Monday, April 9, 2012

Jason watches ROBIN HOOD (1922)

At the Stanford Theatre, with Dennis James rockin' the Mighty Wurlitzer organ with the original score written for the movie. He introduced it as a score that many self-professed scholars claim is lousy. It's repetitive, it sets mood more than matching the actual action. But Dennis didn't care, he's a purist and historian who will play the original music. And for what it's worth, I thought the score worked just fine (with Dennis livening it up a bit so it wasn't quite so repetitive.)

As for the story, Douglas Fairbanks plays Robert, Earl of Huntingdon who later becomes Robin Hood (but not until halfway through the movie.) Wallace Beery plays Richard the Lionhearted. Against them are Prince John (Sam De Grasse) and Sir Guy of Gisbourne (Paul Dickey.) Maid Marian is played by Enid Bennet, who is appropriately in danger quite often, but not given much more to do. The first half is pretty slow, as King Richard and Huntingdon lead their army on a crusade, Gisbourne and Prince John plot against them, and when Huntingdon escapes and finally returns to England, he finds a band of men opposing John's tyranny hiding in Sherwood Forest, just needing a leader to guide them. So he becomes Robin Hood, and the fun really starts. The sets are huge and grand (it was the first movie to cost over $1 million) and while allegedly Fairbanks was afraid he would be overshadowed by the sets, ultimately he has a grand time as an eternal child climbing the walls and sliding down the curtain.

Oh, and as someone who grew up with the Disney animated Robin Hood, I can say that the Merry Men in this version are even merrier with all their dancing, jumping, and pirouetting.

Running Time: 127 minutes
My Total Minutes: 276,570


Brian Darr said...

Hey wish I could have been there for this. Great film. Was it well-attended?

Also, the geek in me wonders if, when tabulating the minutes for your lifetime total, you actually time the movies to your watch, or just use imdb or some other source as a guide.

puppymeat said...

It was pretty well attended, but not a sellout. At least, there were seats available in the front row.

I generally use IMDb or other sources (e.g., festival guides) for the running times. Sometimes I have had to estimate, especially for silent films that don't have a set running time. When that happens, I try to estimate low, so I don't give myself extra unearned minutes.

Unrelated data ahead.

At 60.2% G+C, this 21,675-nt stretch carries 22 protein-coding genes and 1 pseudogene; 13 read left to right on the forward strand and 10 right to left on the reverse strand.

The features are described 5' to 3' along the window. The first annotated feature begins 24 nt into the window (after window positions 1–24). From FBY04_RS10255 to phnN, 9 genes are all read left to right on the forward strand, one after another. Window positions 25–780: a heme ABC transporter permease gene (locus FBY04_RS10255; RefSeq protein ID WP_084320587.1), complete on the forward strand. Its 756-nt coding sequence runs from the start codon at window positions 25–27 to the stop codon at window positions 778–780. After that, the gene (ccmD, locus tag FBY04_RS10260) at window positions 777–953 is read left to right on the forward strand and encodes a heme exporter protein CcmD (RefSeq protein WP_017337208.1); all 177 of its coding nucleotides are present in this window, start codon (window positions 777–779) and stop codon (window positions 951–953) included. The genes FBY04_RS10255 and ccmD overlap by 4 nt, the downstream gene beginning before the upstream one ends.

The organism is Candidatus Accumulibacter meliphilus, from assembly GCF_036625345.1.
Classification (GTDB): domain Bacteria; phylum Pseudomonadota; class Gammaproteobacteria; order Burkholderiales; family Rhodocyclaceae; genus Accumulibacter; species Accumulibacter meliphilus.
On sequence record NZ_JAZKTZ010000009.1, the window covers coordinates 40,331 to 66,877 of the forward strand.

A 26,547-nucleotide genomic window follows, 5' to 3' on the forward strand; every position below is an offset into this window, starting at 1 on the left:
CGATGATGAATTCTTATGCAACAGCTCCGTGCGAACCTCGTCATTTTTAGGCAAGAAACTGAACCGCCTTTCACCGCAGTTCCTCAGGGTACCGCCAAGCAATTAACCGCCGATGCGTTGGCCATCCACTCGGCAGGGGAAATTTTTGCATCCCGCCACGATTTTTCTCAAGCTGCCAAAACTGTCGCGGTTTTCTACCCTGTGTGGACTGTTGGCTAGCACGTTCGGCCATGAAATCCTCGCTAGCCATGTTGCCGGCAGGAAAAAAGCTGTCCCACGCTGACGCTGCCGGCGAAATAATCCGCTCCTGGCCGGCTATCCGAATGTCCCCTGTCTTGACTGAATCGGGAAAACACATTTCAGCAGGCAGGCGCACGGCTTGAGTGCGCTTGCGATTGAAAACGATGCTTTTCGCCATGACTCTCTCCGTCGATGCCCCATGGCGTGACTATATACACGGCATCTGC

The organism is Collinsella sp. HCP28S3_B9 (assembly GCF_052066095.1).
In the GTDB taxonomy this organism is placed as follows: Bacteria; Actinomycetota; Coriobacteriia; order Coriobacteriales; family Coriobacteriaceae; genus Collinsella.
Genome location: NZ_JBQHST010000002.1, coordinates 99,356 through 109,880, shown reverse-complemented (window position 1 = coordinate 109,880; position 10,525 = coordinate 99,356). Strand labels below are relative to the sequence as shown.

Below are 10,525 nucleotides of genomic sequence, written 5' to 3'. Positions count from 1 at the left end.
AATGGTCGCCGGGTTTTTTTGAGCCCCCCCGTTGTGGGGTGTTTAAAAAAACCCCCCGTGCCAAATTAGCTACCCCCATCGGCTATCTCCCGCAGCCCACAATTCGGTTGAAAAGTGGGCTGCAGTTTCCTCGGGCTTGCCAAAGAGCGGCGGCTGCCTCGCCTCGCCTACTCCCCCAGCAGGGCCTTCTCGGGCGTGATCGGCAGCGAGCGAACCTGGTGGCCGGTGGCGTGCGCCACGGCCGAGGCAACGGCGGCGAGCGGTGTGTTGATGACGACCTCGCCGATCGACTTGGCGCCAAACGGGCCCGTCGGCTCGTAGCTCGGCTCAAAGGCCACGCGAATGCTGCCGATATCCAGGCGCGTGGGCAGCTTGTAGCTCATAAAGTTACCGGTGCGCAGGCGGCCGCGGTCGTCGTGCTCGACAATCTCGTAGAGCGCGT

Brian Darr said...

Damn. Was hoping to be able to use your time log as a source in its own right. As you may know, the imdb is notoriously inaccurate about certain things, and running times for silent films is one of them (it doesn't help that many silents are out there prowling around in multiple versions, and can be projected at varying speeds).

puppymeat said...

Sorry, if I were more on the ball it would make sense for me to time them myself. But I use a combination of IMDb, other sources I can find, and my personal judgement. For ROBIN HOOD, I got 127 minutes from IMDb, but it matched the fact that the show was scheduled for 7:30, there were some opening remarks, and it got out a little after 9:40. So even if timing it would give me a +/- a couple of minutes, 127 is legit enough for me.

A couple of years ago SFSFF played HAXAN: WITCHCRAFT THROUGH THE AGES and I know they slowed it down (because it made me miss BART home.) I still used the IMDb running time even though I knew it cheated me out of 10-20 minutes, on the premise that underestimating is okay but overestimating isn't.

Brian Darr said...

I hope you had a place to crash in SF! If not, you may now know of such a place if that happens again in the future.

Dennis James said...

ROBIN HOOD runs 122 minutes when shown at 21.5 frames per second (the film speed that matches the score). The recent Stanford Theatre screening was, by my estimation, shown at between 19 to 19.25 frames per second judging by how many measures I had had to add to each cue throughout. Glad you enjoyed the show, Jason!